Install Babel and babel-loader
To set up the babel-loader, we will need to take a few steps. Let’s go to the terminal.
We are going to install babel-loader, @babel/core, and @babel/preset-env, and we will save these to our dev dependencies. The babel-loader is the loader. The @babel/core is the actual Babel package that handles the transformations. And @babel/preset-env is a set of rules that defines what should be transformed.
Configure Webpack 5 with babel-loader
Next, we need to make some adjustments to the webpack.config.js.
We will add another key called “module”, and we are going to add another called “rules”, and this is going to be an array of objects.
The next thing we want to do is add an object, and we will then add a “test” key. This test key is going to set to
We can also define an optional key “exclude” and set it to
/(node_modules)/, and this is going to say don’t run Babel on the node_modules folder cause it’s unnecessary.
Finally, we will add another object called “use”, and we are going to say that this should use the babel-loader.
Next, we will create a new file called “.babelrc.js”, and this’s going to set up all of our configuration options for Babel.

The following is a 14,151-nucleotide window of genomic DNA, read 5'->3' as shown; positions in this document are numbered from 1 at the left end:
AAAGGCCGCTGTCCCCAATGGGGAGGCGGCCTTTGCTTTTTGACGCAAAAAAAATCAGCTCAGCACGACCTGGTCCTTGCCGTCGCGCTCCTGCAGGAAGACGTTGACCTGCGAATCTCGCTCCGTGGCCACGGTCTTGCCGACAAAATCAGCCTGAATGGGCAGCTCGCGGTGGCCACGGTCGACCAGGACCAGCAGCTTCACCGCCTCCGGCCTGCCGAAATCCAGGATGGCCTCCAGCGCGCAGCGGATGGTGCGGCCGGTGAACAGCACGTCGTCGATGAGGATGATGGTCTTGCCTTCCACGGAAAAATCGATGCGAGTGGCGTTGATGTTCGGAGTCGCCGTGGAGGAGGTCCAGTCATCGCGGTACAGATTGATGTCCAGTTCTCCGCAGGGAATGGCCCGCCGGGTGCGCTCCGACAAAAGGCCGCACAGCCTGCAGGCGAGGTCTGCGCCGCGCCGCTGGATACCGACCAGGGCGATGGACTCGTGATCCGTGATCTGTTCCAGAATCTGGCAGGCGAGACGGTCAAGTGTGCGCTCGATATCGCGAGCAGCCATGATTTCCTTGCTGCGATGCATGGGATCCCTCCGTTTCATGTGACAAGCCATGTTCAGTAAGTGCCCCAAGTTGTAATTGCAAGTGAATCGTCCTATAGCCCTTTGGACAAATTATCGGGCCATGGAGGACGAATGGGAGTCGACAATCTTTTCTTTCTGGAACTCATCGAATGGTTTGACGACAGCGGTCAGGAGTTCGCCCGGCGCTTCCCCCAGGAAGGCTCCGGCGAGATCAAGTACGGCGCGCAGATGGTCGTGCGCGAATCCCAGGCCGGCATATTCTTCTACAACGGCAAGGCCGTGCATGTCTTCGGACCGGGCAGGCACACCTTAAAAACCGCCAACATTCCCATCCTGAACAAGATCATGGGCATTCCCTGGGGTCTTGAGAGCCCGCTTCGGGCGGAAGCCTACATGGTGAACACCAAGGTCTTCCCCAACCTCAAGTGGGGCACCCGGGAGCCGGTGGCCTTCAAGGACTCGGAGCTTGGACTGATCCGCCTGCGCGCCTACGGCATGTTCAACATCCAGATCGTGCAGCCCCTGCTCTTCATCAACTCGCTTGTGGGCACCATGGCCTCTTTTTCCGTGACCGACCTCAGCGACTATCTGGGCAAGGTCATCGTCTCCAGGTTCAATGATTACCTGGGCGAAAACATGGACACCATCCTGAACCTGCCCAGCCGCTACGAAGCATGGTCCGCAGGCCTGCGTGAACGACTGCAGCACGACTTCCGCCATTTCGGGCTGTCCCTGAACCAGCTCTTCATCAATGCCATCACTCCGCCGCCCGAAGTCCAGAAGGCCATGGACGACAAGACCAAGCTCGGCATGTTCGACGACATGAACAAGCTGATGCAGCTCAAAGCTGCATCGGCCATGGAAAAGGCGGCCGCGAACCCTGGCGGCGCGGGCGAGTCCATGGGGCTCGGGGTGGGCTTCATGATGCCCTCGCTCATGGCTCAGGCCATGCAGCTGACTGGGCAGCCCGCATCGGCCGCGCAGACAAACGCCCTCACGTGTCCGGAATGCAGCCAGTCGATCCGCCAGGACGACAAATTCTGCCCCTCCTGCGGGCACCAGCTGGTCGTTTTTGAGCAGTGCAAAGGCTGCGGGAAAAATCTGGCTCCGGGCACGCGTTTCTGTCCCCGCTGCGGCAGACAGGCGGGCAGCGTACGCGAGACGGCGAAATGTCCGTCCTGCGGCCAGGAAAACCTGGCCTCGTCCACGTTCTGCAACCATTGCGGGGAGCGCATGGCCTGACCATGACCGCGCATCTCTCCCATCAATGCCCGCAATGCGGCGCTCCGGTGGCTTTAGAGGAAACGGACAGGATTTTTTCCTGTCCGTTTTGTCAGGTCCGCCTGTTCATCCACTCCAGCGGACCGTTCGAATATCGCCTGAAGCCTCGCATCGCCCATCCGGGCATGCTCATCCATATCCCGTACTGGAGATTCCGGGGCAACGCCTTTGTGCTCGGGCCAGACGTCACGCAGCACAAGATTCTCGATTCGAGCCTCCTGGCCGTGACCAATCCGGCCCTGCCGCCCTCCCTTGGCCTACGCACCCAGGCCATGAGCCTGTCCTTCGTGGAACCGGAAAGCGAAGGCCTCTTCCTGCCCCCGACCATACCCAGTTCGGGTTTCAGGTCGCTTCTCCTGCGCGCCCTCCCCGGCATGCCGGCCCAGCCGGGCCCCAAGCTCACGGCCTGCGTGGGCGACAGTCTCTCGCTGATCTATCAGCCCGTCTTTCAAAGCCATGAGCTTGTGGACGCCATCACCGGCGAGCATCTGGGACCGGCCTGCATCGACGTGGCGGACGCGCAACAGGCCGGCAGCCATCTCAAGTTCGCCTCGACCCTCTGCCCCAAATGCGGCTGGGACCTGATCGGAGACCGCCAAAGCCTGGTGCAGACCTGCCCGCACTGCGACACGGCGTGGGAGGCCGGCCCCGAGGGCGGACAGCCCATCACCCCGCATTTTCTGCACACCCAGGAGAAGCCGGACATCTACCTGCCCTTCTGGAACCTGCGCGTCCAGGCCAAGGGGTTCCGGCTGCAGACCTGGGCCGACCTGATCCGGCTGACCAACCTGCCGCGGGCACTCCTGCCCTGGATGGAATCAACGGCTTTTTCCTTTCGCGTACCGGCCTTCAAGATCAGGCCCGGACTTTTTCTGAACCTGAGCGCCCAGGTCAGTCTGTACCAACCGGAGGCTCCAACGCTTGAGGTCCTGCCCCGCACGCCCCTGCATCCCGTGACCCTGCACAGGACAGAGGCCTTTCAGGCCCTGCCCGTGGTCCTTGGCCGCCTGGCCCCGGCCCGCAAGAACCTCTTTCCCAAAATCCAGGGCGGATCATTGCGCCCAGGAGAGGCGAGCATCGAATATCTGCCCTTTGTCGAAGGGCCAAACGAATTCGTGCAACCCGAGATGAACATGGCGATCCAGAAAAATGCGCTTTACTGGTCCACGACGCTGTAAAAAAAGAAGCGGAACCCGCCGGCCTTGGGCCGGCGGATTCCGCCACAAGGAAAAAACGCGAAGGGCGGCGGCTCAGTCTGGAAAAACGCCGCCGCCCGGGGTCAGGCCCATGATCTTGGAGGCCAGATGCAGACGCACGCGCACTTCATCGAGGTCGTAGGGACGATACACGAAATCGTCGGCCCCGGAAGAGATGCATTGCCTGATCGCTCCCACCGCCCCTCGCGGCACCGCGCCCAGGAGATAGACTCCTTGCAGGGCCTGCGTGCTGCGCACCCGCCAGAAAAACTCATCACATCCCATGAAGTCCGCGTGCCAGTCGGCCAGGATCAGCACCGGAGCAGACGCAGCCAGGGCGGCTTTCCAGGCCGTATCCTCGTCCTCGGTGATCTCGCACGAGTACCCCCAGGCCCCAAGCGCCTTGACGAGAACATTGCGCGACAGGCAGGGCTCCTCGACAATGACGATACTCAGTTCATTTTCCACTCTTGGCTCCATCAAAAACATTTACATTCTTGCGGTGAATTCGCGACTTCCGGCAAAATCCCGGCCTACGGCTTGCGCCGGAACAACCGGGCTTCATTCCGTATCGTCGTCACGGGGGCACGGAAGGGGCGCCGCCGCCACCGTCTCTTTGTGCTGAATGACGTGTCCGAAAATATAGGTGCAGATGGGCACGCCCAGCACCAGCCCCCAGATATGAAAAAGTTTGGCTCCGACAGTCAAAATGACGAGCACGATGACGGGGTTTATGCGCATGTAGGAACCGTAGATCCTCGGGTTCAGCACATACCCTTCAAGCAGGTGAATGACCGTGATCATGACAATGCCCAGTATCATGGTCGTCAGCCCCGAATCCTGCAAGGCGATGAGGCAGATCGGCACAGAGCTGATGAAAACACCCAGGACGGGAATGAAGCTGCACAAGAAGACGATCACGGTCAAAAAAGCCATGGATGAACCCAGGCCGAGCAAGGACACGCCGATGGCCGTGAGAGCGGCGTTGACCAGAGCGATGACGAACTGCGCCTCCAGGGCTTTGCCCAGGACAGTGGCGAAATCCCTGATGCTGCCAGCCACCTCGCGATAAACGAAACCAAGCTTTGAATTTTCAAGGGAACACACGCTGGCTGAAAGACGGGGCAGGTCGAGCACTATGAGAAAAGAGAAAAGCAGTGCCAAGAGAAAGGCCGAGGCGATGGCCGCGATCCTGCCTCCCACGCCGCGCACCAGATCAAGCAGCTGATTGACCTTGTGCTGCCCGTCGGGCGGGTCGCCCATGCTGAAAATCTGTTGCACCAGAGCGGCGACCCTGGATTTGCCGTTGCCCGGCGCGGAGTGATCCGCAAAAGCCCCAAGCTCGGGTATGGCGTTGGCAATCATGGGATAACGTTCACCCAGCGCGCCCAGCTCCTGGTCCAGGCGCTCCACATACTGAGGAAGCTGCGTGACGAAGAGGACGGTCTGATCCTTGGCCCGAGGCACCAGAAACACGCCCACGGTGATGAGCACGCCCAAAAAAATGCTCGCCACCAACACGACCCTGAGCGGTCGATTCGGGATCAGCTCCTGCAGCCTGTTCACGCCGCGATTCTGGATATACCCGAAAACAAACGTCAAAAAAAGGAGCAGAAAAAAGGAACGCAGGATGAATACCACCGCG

We then are going to use
module.exports, function, api. Then we will call
api.cache(true). It will tell Babel to cache the config function execution result to optimise the build process performance.
Next, we will add a constant called “presets”, and it’s going to set to a list of presets we want to use with our application.
Compile ES6+ using Webpack and Babel
So let’s go ahead and run our build command, which will run Webpack. And it’s going to compile our code to the standards of preset-env, which means almost every browser will be supported. If you want to customize this further, you can use the browserlist integration. You can be very specific about which browsers you want to target.
And as you can see, “const” transformed into “var”, which is ES5 compatible syntax.
Check the GitHub repository here → GitHub